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Clinical research
How can we decrease mortality in surgery units?

Mariusz Piechota
,
Maciej Banach
,
Anna Jacoń
,
Jacek Rysz

Arch Med Sci 2007; 3, 4: 367-375
Online publish date: 2008/01/09
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Introduction
Mortality in general surgery units in hospitals in Poland oscillates from few tenths of a per cent to a few per cent. It depends on numerous factors. The most important ones include: the unit profile, severity of the admitted patients’ clinical condition, skills, knowledge and practice of the unit staff, the unit sanitary conditions [1-3]. In the opinion of the authors of this study, the model of postoperative care and the principles of the cooperation with the intensive care unit are also of great importance. In the year 2006, there functioned 10 public health care institutions in the area of Lodz, having in their structure surgical unit classified as general surgery unit (code: 4500). They were three university teaching, three provincial, three county and one departmental hospitals. The lowest percentage of mortality was noted in the surgical unit of University Teaching Hospital No. 5 in Lodz (UH No. 1). The authors decided to analyse the causes of such low mortality in this hospital. Two remaining university teaching hospitals: University Teaching Hospital No. 1 in Lodz (UH No. 1) and University Teaching Hospital No. 2 in Lodz (UH No. 2) were selected for comparative analysis. Postoperative care at the University Teaching Hospital No 5 is performed by the staff of the Department of Anaesthesiology and Intensive Care Unit. The surgeons are consultants. Such a solution is extremely rare not only in Poland but also all over the world. In the two remaining university hospitals postoperative care is conducted in a traditional way by surgeons in recovery rooms. The authors decided to analyse the factors affecting mortality in selected general surgery units with particular consideration of the functioning model of postoperative care.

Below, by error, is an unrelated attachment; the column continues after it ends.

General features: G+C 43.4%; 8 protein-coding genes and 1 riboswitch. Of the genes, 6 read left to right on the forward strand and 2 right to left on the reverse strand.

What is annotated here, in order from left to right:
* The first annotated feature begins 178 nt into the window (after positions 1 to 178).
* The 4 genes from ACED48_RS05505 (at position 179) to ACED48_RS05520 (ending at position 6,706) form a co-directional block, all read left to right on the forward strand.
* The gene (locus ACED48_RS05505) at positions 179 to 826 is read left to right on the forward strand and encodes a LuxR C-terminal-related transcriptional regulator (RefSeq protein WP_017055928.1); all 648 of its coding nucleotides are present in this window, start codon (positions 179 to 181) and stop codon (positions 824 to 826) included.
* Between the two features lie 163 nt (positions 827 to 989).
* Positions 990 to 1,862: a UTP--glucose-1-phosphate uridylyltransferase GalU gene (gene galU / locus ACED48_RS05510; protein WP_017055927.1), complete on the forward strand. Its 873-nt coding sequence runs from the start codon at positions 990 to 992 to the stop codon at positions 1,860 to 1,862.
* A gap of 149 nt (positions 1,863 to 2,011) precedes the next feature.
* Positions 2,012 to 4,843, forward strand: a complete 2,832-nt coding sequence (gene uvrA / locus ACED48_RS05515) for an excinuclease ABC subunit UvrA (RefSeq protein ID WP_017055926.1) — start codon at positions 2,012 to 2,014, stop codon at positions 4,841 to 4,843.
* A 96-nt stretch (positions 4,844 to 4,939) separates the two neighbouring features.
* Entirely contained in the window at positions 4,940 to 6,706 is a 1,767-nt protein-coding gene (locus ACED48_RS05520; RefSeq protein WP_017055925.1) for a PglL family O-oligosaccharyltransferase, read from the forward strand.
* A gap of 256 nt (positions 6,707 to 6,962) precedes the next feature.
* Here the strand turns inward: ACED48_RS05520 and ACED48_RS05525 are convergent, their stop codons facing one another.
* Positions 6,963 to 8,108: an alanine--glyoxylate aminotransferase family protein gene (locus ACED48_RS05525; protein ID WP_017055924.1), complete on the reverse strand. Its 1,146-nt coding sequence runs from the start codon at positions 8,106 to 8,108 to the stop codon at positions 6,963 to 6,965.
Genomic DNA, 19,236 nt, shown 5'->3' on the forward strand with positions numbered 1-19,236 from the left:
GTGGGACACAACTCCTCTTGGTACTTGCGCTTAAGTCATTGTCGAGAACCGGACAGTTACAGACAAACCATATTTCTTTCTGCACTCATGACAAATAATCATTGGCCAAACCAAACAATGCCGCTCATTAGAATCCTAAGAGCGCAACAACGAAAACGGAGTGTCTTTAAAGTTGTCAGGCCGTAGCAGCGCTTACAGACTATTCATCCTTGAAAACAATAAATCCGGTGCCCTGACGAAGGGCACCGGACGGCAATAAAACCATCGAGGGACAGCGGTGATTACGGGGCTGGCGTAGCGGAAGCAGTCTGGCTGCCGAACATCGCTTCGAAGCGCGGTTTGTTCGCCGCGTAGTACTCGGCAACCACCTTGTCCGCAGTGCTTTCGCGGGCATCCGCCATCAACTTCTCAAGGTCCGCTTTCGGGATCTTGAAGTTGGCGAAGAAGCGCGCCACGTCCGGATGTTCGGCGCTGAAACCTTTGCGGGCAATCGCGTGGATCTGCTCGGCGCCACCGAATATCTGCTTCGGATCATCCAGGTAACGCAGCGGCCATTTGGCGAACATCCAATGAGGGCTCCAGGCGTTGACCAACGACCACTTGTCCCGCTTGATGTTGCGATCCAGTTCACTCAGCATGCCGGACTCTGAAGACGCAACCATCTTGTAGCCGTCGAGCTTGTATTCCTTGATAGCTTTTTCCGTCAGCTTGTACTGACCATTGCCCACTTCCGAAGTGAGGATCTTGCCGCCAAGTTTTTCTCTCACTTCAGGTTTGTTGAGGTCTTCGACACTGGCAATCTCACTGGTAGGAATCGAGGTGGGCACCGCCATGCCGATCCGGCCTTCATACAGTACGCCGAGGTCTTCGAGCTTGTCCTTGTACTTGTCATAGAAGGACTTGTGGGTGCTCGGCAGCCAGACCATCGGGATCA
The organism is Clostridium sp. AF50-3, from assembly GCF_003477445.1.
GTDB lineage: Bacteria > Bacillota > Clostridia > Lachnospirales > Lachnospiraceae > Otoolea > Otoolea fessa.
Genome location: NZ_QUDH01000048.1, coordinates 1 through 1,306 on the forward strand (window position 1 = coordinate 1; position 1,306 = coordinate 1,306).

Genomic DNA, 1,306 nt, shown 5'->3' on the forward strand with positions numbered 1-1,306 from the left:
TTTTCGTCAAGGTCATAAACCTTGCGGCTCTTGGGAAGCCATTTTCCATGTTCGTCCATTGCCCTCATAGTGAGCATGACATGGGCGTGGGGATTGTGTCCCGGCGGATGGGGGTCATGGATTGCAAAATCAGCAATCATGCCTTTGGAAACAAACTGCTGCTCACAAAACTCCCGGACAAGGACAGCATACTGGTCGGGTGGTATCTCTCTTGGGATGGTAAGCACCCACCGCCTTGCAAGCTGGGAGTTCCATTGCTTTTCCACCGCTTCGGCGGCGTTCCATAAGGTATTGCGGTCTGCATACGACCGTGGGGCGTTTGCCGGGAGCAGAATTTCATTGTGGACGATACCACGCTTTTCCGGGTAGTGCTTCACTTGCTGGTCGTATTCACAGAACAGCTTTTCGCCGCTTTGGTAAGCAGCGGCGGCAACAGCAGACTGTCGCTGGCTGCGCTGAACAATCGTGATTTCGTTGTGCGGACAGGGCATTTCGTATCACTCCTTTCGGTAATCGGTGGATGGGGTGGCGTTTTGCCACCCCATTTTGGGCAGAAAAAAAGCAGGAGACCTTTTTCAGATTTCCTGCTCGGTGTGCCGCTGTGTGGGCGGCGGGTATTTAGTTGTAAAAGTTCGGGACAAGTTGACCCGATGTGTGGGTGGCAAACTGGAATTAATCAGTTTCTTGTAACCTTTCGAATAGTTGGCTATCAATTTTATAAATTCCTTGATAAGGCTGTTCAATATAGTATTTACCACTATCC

Material and methods